Clinical despair, which often contains a kind of embitterment (see my previous posts), typically stems from chronically repressed anger or rage about how unfairly life has treated us, and how powerless and helpless we are to do anything constructive about it. This is why it can be vitally important for the patient to get in touch with this daimonic anger and harness its power and motivating energy to courageously change themselves and their lives for the better. Otherwise, clinical despair festers, sometimes expressing itself in self-destructive and even violent behavior.
Finally, there is a close connection between clinical despair, nihilism, and courage. As theologian Paul Tillich put it, clinical despair, when expressed in the form of nihilism, "the negation of life because of its negativity is an expression of cowardice." Clinical despair can be considered a failure of courage to face and embrace the existential facts of life.
"Courage," writes Tillich, "is the power of life to affirm itself in spite of its ambiguity," by which he means the reality of good and evil. The patient suffering from clinical despair is deeply discouraged about the world and their ability to create the kind of life they desire. They have all but given up.
But as Rollo May makes clear: "Courage is not the absence of despair; it is rather, the capacity to move ahead in spite of despair." Overcoming clinical despair requires encouraging the patient to continue to choose to move forward in life even while allowing themselves to fully experience the depths of their despair. As Sartre suggests, "Human life begins on the far side of despair."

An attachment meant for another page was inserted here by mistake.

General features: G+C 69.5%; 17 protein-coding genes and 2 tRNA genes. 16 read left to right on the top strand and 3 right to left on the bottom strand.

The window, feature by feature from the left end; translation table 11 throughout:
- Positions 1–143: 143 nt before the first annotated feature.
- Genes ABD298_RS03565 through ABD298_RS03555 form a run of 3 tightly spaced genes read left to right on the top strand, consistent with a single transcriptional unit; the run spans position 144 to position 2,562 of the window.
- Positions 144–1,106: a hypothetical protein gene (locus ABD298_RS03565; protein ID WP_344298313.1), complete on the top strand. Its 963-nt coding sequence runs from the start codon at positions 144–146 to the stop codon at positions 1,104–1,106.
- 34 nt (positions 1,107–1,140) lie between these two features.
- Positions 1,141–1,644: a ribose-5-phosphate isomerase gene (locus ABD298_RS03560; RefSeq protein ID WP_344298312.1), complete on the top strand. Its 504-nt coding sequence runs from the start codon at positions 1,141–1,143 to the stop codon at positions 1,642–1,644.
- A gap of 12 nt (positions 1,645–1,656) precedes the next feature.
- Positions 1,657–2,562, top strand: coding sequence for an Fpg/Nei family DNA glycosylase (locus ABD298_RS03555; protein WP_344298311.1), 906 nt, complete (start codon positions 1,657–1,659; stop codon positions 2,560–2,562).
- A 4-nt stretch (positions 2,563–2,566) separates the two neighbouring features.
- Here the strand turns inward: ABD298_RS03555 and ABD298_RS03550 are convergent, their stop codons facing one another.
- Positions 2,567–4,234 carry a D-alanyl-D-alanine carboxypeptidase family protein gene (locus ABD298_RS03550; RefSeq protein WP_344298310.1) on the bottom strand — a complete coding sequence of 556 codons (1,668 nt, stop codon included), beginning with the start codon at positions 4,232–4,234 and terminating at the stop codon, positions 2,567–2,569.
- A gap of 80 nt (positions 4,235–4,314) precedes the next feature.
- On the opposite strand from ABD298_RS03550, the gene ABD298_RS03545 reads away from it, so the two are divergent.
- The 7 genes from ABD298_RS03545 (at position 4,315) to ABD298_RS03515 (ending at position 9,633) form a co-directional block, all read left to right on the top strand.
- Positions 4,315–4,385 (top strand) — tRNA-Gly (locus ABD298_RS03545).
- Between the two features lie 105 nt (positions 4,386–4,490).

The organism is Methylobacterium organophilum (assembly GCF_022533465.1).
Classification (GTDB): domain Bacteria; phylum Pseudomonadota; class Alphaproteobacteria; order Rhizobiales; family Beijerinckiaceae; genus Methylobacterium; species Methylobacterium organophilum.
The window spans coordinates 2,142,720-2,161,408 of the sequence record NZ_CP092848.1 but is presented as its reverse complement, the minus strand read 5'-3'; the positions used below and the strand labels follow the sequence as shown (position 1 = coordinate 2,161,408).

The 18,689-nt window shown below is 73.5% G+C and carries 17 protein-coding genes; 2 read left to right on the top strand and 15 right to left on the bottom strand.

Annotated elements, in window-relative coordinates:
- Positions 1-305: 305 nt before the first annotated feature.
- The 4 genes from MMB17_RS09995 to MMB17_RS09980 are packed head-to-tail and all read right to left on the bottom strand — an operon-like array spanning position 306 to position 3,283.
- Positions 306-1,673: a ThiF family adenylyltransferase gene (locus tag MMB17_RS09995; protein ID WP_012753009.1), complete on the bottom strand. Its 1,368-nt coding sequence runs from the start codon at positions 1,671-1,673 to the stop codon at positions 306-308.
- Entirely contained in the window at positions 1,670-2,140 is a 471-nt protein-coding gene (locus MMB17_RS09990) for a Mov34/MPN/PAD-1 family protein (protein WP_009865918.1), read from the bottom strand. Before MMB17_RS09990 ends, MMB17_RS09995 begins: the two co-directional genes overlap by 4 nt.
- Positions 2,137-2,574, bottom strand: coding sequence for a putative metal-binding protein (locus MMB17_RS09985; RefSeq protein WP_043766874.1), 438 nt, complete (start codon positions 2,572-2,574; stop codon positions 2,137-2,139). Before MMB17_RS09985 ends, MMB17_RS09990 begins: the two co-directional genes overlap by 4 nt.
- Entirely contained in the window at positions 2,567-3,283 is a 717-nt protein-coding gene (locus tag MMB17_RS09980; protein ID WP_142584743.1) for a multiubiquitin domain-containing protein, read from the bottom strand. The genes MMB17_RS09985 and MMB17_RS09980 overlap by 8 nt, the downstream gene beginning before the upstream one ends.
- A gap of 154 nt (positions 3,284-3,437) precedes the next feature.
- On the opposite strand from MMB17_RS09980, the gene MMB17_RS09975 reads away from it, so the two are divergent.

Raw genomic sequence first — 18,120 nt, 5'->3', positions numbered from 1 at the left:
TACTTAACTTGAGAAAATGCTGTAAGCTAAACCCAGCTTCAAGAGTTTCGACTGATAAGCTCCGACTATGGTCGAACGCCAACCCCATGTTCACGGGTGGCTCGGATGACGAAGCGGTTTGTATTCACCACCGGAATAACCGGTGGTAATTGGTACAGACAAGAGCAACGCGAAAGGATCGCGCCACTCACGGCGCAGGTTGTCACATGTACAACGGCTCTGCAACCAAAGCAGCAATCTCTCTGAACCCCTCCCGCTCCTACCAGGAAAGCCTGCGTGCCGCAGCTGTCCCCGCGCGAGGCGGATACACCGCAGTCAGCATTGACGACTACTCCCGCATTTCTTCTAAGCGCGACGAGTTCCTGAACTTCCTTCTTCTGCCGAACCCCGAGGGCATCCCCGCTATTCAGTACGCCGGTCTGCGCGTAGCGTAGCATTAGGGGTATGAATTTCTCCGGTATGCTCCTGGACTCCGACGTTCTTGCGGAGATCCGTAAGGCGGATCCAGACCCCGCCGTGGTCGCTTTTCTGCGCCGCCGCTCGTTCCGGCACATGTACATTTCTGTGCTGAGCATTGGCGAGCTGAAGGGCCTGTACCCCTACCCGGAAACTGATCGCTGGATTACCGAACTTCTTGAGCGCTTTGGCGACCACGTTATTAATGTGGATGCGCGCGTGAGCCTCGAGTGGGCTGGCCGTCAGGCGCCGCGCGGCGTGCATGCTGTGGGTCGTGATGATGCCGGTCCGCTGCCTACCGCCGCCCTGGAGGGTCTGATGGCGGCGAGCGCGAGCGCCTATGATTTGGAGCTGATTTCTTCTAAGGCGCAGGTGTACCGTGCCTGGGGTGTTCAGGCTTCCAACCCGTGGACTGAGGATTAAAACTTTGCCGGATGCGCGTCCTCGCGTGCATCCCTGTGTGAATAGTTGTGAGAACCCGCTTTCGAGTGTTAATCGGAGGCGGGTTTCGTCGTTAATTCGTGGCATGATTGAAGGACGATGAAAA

Instilling some hope in the patient suffering from clinical despair seems an obvious and simple therapeutic ploy, but in practice proves much easier said than done. Counterintuitively, confronting clinical despair can be closer to taking Dante's sojourn through Hell in The Inferno, where he anxiously reads the daunting inscription on the gate: "Abandon all hope all ye who enter here."
Clinging desperately to false hope, whether in childhood, adolescence or adulthood, can paradoxically be a neurotic defense against despair, a defense which, while serving the valuable purpose of survival in some cases, ultimately prevents one from facing and moving past the despair of abandonment, abuse, neglect, loss, and other traumas. This is what Jung may have meant when he noted that "neurosis is always a substitute for legitimate suffering."
Sometimes clinical despair, it seems, must simply be endured, patiently accepted, tolerated, and suffered through with the stabilizing and supportive presence and accompaniment of the compassionate psychotherapist until it eventually turns into something else: courage, hope, joy, love, rage, passion, spirituality, faith or creativity. (This subtle shift is something fundamentally different in intensity from the radical, dramatic, transitory, destabilizing and dangerously exaggerated mood swings seen in bipolar disorder.)
Moving through this excruciating process can be likened to both a terrifying death of one's old self, and a birth of the new self, with despair being the prolonged pregnancy and painful labor. But when clinical despair is totally avoided or prematurely aborted during treatment by pharmacological and/or psychological means, there can be no true transformation. Tragically, the patient remains stuck in the destructive vicious cycle and potentially deadly snare of clinical despair.
Havens, L.L. & Ghaemi, S.N. (2005). "Existential despair and bipolar disorder: The therapeutic alliance as a mood stabilizer." American Journal of Psychotherapy (59), pp. 137-47.
Moore, Robert L. "Theory Matters: Analytical Psychology and the Human Experience of Despair." Jung: the e-Journal of the Jungian Society for Scholarly Studies 2.1 (2006): 24 pp.